a professional who measures financial risk and offers advice on how a business entity may minimize it.
Actuaries don’t simply measure risk by following their guts, and they certainly don’t measure it using educated guesses. Actuaries use financial theory, statistics, and other mathematical methods to figure out how to best create financial security safeguards. These safeguards protect against or reduce the likelihood of unfavorable financial events.
Those who become actuaries must study Actuarial Science and become an Associate with nationally recognized professional groups. These professional groups are broken down into different specialties. For example, the Society of Actuaries (SOA) works in life and health insurance, pensions, and other employee benefit plans. The Causality Actuary Society (CAS) deals with workers’ compensation, auto, and fire insurance. Both the SOA and CAS administer the actuarial exams a hopeful actuary must take to become certified.
Though most actuaries, about 60%, work in insurance (AllBusinessSchools.com), they also occupy other fields. These fields include:
- Accounting Firms
- Financial Institutions, e.g., banks
- Consultants (contract work)
- Government insurance programs
Within these fields, you may see an actuary called a chief financial officer, data analyst, risk manager, or insurance product manager.
Example of an Actuary
A contracted actuary is working with an auto insurance firm to help the company figure how much they should charge as their premium. A premium is how much you pay an insurance company each month to cover your risk. To determine the company’s premium, the actuary needs to determine the time value of money and the likelihood of an event using a large set of numbers. Actuaries cannot predict individual events but can statistically measure out trends into the future to see where you fall. Because of this, they’ll use a large sample size of historical data from the company.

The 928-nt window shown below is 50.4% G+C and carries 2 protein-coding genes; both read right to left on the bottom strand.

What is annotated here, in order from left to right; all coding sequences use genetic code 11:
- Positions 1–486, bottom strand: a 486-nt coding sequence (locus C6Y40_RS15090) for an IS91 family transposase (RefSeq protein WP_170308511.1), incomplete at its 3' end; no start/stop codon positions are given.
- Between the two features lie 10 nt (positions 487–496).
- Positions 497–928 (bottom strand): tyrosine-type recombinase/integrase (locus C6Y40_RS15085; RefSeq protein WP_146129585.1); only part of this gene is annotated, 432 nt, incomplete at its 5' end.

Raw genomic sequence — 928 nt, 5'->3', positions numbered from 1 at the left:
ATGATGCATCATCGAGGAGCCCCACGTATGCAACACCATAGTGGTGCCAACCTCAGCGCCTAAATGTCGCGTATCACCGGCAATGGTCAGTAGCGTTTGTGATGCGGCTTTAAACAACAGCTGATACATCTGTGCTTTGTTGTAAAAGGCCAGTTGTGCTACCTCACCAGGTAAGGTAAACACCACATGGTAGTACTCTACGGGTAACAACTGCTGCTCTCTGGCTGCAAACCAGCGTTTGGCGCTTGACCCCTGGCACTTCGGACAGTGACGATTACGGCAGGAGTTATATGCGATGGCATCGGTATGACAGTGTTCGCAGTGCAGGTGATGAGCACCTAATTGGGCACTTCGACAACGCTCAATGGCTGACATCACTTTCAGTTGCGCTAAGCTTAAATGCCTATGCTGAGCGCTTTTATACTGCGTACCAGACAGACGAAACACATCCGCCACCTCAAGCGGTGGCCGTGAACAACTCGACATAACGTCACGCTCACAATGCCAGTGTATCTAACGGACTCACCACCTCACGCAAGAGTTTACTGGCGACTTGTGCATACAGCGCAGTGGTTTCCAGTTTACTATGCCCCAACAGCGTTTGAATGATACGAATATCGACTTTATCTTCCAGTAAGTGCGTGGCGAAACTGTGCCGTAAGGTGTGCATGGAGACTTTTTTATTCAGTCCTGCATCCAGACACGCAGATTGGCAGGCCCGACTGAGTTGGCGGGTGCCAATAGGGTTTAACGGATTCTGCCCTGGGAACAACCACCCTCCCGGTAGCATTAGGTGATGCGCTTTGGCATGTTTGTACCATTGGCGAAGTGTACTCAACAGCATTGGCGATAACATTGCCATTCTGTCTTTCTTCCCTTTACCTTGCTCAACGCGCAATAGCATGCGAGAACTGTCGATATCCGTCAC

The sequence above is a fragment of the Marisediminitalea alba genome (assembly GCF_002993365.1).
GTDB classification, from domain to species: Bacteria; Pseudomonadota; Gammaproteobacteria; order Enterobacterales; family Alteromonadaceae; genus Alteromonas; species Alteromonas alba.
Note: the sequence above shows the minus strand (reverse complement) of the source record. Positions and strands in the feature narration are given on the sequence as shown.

Let’s say this insurance company will cover $2,000 total should you get into an accident. The first thing an actuary will do is calculate the time value of money. This concept considers the amount of interest a loan will accrue over a certain amount of years. If you need the full payout after three years, an actuary may suggest a premium (paid over a year) of $1,550 for interest to hit $2,000. If you need it later, say ten years, that initial number will be lower since there’s more time for interest to build up.
Our actuary will then calculate the likelihood of an event happening within different time frames. For instance, there’s a 20% chance that you’ll get into a car accident after the first year, a 30% chance that you’ll get into an accident after five years, etc. The actuary combines each premium and then determines the final premium according to the likelihood of an accident. This premium is fair as it covers the risk the insurance company takes covering you as a risk on the road (with some profit), without overcharging you.
Significance of an Actuary
An actuary is like an insurance plan for an insurance company. Without people who specialize in risk management, an insurance company may offer too much or too little in premiums. Actuaries also consider an individual’s risk factors (health, sex, age, driving history, etc.) to help determine premiums for things like life insurance. Though it may seem discriminatory at first, an actuary’s work is all based on trends and numbers, not bias. Besides keeping premiums fair, an actuary can also assess a workplace’s risk of injury and suggest ways to reduce that risk. All in all, actuaries keep business practices fair and safe for everyone involved.